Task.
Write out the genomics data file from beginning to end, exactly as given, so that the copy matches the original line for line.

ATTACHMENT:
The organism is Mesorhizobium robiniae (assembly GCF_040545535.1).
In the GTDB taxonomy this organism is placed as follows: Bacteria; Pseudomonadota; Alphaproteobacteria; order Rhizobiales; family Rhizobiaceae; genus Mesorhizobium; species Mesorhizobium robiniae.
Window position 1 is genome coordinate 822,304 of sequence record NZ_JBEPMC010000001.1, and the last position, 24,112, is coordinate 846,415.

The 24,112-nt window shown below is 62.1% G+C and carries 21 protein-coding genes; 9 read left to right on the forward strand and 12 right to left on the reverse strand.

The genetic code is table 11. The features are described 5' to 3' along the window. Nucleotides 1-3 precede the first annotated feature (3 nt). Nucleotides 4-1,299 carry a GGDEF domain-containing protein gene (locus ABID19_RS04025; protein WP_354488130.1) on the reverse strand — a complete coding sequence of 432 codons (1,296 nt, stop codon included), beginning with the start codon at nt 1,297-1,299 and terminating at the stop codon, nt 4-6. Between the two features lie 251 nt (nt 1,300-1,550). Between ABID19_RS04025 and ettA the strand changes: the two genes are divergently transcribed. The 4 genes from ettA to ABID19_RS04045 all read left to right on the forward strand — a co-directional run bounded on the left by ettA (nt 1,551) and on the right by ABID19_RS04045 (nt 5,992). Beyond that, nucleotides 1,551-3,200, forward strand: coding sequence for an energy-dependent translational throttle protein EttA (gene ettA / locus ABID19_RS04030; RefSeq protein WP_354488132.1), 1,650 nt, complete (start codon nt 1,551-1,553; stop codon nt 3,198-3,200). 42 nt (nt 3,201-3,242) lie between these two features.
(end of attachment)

The organism is Mesorhizobium robiniae (assembly GCF_040545535.1).
In the GTDB taxonomy this organism is placed as follows: Bacteria; Pseudomonadota; Alphaproteobacteria; order Rhizobiales; family Rhizobiaceae; genus Mesorhizobium; species Mesorhizobium robiniae.
Window position 1 is genome coordinate 822,304 of sequence record NZ_JBEPMC010000001.1, and the last position, 24,112, is coordinate 846,415.

The 24,112-nt window shown below is 62.1% G+C and carries 21 protein-coding genes; 9 read left to right on the forward strand and 12 right to left on the reverse strand.

The genetic code is table 11. The features are described 5' to 3' along the window. Nucleotides 1-3 precede the first annotated feature (3 nt). Nucleotides 4-1,299 carry a GGDEF domain-containing protein gene (locus ABID19_RS04025; protein WP_354488130.1) on the reverse strand — a complete coding sequence of 432 codons (1,296 nt, stop codon included), beginning with the start codon at nt 1,297-1,299 and terminating at the stop codon, nt 4-6. Between the two features lie 251 nt (nt 1,300-1,550). Between ABID19_RS04025 and ettA the strand changes: the two genes are divergently transcribed. The 4 genes from ettA to ABID19_RS04045 all read left to right on the forward strand — a co-directional run bounded on the left by ettA (nt 1,551) and on the right by ABID19_RS04045 (nt 5,992). Beyond that, nucleotides 1,551-3,200, forward strand: coding sequence for an energy-dependent translational throttle protein EttA (gene ettA / locus ABID19_RS04030; RefSeq protein WP_354488132.1), 1,650 nt, complete (start codon nt 1,551-1,553; stop codon nt 3,198-3,200). 42 nt (nt 3,201-3,242) lie between these two features.